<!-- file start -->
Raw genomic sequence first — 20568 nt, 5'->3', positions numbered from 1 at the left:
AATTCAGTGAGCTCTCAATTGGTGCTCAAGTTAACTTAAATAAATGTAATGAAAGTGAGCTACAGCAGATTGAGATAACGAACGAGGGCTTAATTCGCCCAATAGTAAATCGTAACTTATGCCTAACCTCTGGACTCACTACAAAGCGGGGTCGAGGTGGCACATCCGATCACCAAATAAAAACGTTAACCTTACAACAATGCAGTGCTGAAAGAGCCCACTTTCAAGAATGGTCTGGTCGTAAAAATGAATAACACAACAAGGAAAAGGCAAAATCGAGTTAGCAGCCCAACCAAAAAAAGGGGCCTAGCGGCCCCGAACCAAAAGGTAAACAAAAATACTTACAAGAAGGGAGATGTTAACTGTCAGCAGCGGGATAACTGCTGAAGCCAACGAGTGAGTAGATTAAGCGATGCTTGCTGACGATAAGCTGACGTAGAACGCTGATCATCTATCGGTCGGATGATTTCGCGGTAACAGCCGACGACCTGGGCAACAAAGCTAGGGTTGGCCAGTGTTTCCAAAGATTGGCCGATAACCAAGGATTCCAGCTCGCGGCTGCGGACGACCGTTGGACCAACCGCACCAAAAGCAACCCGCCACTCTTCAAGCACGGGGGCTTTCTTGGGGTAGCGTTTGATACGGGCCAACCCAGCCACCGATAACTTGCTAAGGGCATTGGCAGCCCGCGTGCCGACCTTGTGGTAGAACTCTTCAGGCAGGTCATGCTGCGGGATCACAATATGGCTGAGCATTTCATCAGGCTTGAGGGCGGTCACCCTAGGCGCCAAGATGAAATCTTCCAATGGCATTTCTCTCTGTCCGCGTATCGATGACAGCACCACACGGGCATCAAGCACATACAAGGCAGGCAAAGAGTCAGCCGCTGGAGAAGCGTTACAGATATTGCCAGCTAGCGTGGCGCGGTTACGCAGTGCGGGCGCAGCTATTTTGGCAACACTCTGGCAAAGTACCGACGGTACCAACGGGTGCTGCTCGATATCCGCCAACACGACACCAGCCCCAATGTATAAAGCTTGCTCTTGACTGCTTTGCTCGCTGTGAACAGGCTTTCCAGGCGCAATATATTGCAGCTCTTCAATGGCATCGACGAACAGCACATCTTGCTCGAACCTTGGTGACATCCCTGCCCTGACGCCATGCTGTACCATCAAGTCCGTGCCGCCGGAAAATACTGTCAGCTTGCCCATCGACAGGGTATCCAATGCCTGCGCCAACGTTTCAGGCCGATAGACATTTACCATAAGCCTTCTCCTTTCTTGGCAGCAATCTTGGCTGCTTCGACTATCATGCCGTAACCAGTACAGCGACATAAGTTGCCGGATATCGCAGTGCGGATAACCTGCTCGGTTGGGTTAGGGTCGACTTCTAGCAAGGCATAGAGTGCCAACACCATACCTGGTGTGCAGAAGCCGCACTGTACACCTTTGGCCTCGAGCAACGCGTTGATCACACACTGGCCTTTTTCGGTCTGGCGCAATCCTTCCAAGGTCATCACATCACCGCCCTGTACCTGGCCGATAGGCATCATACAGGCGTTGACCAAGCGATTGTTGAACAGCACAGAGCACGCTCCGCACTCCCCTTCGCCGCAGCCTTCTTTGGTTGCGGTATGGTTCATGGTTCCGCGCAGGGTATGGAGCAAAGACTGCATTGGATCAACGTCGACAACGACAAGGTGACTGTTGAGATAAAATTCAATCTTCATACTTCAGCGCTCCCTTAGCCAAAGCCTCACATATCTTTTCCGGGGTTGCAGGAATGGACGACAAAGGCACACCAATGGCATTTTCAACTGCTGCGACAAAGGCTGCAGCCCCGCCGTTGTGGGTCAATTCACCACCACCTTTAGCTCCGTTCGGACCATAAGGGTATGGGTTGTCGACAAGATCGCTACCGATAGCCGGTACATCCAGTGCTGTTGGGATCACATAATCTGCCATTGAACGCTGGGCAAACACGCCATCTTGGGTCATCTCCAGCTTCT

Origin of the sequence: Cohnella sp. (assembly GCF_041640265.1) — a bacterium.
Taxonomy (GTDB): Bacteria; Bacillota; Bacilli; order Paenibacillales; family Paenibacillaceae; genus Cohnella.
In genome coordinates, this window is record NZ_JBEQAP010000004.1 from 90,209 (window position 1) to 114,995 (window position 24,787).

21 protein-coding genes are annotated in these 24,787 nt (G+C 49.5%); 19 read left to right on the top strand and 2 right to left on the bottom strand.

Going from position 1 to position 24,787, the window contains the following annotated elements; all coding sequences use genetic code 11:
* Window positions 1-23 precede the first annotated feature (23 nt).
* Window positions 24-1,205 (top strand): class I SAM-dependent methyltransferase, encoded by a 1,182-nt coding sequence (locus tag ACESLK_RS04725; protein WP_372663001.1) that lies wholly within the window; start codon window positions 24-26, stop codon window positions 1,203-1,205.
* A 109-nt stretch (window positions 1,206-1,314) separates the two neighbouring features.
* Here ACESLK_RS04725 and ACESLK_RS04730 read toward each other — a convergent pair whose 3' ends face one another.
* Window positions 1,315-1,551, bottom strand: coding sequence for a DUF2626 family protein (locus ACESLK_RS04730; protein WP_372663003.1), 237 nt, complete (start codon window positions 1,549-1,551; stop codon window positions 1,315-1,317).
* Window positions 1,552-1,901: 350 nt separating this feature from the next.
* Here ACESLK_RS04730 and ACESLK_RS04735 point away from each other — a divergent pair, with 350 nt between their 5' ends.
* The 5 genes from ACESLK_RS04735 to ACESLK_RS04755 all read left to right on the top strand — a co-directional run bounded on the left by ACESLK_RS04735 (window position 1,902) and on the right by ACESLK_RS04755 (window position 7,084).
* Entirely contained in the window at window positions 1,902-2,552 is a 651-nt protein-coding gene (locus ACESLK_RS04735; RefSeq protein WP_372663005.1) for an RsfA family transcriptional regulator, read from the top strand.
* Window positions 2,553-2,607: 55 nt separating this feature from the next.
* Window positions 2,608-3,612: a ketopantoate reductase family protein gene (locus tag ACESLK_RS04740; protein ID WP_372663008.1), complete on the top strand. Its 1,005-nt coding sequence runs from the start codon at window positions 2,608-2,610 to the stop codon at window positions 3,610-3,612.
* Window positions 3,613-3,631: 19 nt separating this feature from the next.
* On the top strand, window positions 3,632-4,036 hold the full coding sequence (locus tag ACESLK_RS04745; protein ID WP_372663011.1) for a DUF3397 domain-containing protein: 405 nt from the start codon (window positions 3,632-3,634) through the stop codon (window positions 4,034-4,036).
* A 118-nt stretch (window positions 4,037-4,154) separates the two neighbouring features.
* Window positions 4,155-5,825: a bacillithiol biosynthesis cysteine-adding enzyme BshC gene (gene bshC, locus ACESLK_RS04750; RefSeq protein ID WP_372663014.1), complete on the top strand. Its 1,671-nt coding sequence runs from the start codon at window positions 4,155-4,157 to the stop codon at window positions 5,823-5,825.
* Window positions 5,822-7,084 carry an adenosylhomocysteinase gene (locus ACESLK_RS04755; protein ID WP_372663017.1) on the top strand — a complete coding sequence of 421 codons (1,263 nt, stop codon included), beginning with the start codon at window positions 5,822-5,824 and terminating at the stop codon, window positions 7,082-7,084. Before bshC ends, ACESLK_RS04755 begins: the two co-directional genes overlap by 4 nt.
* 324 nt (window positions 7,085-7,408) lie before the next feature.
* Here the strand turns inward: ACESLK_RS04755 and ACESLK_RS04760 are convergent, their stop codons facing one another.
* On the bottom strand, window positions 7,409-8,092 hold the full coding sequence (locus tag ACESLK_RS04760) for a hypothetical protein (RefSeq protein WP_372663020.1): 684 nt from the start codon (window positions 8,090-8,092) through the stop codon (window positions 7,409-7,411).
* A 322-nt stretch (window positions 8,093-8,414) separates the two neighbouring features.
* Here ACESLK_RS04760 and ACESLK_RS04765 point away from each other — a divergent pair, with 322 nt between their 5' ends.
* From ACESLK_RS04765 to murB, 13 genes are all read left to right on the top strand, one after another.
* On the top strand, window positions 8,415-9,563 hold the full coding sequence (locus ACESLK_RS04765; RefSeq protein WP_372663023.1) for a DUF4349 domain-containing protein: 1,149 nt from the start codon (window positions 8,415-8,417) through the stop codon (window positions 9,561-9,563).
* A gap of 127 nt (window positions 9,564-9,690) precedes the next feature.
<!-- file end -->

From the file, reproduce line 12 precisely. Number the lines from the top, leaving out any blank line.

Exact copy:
* Window positions 1,315-1,551, bottom strand: coding sequence for a DUF2626 family protein (locus ACESLK_RS04730; protein WP_372663003.1), 237 nt, complete (start codon window positions 1,549-1,551; stop codon window positions 1,315-1,317).